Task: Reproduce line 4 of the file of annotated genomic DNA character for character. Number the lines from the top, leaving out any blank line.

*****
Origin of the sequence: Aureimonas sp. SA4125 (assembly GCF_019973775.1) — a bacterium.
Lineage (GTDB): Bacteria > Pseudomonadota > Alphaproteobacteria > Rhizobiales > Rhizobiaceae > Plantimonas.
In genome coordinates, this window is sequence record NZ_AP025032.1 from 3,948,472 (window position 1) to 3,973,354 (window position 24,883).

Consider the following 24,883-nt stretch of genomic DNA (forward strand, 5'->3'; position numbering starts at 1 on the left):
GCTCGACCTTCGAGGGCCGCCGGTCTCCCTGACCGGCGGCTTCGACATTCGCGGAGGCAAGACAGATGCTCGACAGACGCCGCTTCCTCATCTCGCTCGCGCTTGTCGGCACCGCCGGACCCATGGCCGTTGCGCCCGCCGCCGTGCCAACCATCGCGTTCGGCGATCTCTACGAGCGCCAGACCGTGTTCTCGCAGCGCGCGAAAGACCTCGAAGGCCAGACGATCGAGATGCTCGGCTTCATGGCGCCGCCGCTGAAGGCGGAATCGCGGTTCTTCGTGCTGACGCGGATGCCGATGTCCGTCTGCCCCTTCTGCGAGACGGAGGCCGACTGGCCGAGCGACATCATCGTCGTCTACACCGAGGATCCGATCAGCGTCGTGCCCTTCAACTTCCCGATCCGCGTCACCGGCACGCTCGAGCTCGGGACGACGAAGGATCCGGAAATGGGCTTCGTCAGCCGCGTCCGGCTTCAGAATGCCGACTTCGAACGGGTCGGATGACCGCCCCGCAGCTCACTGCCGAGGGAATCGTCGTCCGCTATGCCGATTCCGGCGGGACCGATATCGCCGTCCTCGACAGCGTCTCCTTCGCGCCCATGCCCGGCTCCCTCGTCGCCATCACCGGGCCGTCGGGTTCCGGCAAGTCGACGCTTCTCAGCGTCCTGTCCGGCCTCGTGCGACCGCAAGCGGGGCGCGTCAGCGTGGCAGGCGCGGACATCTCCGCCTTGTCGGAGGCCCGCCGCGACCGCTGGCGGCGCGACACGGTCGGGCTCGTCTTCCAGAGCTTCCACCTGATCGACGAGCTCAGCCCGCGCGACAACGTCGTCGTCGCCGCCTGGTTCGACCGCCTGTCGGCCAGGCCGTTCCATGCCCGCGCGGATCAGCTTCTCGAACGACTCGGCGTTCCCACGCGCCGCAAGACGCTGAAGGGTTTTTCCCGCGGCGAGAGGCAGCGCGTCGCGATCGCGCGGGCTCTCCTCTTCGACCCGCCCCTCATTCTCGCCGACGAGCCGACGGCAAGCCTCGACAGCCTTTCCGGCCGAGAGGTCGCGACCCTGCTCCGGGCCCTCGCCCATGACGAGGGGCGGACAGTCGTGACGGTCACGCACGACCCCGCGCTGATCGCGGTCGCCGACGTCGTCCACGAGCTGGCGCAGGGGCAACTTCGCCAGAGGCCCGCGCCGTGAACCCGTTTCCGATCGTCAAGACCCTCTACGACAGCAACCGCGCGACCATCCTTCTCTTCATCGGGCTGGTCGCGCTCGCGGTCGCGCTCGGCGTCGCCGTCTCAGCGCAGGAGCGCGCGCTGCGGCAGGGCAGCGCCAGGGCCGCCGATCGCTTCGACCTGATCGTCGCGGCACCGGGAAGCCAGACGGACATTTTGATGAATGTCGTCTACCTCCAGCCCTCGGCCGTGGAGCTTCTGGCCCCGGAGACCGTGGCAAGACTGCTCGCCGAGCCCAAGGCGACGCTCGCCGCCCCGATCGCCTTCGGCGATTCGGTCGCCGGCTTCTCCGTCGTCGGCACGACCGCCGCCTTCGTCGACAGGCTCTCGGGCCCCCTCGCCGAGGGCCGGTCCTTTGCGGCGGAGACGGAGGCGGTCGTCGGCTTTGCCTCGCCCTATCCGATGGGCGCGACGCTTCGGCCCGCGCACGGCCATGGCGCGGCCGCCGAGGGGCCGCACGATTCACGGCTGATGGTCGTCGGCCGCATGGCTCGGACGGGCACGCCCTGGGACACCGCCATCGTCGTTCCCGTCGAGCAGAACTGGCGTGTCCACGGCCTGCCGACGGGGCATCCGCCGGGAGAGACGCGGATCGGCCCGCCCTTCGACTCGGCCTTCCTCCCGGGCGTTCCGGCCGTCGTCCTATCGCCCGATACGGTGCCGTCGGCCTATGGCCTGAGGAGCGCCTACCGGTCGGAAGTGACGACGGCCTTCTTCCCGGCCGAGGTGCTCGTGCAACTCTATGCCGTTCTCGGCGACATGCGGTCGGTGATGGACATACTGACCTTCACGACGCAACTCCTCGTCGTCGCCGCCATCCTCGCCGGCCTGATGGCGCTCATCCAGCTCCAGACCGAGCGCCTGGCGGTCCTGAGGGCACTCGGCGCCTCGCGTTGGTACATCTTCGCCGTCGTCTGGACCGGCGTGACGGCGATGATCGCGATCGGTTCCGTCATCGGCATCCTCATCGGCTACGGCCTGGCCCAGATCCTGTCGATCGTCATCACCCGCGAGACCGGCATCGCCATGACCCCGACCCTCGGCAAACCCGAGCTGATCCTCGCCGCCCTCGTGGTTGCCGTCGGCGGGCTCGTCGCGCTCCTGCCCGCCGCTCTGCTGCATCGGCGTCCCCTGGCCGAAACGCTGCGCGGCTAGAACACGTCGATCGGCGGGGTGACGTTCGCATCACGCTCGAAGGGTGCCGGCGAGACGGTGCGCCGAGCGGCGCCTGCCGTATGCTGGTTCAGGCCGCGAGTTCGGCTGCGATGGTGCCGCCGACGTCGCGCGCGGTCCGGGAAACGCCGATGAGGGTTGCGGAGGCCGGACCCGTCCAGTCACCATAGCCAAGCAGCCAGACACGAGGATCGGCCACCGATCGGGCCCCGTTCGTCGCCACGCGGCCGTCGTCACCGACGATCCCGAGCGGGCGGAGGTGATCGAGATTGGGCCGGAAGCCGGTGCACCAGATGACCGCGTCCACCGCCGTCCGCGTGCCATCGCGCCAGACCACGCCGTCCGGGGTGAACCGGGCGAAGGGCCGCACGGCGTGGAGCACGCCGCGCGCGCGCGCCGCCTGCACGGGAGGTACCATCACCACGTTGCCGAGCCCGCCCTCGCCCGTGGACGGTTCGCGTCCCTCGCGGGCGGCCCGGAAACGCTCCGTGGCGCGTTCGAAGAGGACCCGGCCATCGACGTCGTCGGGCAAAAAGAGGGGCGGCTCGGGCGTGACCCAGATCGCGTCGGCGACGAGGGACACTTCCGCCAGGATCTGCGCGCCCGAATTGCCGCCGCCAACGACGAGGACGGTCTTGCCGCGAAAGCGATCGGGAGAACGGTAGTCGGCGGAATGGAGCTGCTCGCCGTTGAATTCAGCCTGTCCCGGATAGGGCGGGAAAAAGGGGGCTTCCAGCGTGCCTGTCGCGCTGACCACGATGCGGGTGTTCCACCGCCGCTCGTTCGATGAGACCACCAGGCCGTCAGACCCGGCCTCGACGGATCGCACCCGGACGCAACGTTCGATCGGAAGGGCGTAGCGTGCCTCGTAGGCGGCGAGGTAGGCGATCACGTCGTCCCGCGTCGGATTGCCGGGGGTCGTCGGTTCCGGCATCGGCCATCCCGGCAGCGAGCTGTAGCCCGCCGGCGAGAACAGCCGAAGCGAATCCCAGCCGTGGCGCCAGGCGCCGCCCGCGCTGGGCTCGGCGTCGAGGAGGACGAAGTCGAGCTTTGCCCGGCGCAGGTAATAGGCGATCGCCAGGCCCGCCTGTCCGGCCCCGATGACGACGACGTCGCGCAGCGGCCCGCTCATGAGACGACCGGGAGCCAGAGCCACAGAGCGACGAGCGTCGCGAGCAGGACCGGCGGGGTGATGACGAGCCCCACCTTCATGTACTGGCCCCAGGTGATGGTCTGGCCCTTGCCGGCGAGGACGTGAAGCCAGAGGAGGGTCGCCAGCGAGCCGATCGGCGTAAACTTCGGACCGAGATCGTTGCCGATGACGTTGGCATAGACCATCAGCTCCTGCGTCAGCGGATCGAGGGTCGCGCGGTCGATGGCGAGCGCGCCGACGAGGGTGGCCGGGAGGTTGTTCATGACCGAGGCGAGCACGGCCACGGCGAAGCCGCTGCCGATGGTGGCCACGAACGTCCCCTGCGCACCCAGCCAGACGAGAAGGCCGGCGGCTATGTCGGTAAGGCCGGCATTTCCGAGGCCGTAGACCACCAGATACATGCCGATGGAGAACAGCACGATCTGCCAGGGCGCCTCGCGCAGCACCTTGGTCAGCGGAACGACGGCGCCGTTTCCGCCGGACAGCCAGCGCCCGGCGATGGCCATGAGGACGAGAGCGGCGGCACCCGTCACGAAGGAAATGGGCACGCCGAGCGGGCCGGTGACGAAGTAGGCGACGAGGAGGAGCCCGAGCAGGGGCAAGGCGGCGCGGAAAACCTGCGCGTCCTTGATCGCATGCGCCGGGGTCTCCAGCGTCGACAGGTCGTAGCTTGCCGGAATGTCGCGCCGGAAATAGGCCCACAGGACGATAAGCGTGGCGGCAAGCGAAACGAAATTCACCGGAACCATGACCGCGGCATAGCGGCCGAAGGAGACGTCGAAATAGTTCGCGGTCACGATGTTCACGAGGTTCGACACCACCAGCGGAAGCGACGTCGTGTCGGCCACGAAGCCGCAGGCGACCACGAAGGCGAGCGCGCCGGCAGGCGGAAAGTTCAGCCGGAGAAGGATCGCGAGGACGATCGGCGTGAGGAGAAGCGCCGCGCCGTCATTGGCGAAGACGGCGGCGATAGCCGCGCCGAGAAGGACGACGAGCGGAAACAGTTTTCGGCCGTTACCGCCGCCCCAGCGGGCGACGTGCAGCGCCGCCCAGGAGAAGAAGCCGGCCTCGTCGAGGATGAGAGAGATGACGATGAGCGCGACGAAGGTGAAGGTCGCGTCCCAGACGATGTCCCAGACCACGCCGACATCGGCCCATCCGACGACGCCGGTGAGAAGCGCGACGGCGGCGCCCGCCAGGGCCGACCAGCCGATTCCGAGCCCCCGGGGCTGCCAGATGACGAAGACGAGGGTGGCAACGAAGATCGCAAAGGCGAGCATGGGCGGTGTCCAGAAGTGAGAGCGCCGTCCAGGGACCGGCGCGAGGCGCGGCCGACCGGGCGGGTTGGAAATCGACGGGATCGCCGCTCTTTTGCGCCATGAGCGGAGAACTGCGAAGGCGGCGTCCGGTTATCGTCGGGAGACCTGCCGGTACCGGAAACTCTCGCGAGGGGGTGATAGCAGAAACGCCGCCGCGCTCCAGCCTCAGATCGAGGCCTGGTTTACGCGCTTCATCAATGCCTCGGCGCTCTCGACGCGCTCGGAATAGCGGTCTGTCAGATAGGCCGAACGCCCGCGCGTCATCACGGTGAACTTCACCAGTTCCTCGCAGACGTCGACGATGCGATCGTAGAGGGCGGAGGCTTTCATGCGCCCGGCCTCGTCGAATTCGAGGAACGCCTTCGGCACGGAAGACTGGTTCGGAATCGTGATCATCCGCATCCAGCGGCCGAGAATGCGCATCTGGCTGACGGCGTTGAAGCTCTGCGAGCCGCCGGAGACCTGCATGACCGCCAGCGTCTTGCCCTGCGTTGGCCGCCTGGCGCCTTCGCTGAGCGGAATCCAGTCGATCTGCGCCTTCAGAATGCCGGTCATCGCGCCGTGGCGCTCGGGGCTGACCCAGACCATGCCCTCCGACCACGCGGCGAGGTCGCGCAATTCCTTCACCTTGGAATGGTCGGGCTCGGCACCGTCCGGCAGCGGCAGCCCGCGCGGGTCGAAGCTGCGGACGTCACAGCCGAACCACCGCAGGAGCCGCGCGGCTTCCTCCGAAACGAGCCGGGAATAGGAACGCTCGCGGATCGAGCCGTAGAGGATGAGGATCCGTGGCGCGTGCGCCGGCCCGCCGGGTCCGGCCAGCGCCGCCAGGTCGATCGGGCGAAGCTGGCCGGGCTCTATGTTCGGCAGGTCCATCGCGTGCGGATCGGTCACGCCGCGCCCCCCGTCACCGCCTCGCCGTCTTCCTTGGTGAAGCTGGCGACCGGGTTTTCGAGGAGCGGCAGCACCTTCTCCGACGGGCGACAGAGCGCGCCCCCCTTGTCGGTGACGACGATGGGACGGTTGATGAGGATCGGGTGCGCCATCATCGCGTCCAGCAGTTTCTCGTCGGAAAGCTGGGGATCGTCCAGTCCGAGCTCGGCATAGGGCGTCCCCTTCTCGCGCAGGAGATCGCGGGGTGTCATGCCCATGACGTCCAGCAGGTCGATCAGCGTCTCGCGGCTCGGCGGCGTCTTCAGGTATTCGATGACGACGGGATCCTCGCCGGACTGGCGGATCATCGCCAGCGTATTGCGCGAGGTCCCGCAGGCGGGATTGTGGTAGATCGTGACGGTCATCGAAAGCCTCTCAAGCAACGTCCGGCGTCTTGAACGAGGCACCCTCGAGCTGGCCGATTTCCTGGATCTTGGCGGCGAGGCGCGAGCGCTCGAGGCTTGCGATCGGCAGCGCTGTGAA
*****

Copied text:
Consider the following 24,883-nt stretch of genomic DNA (forward strand, 5'->3'; position numbering starts at 1 on the left):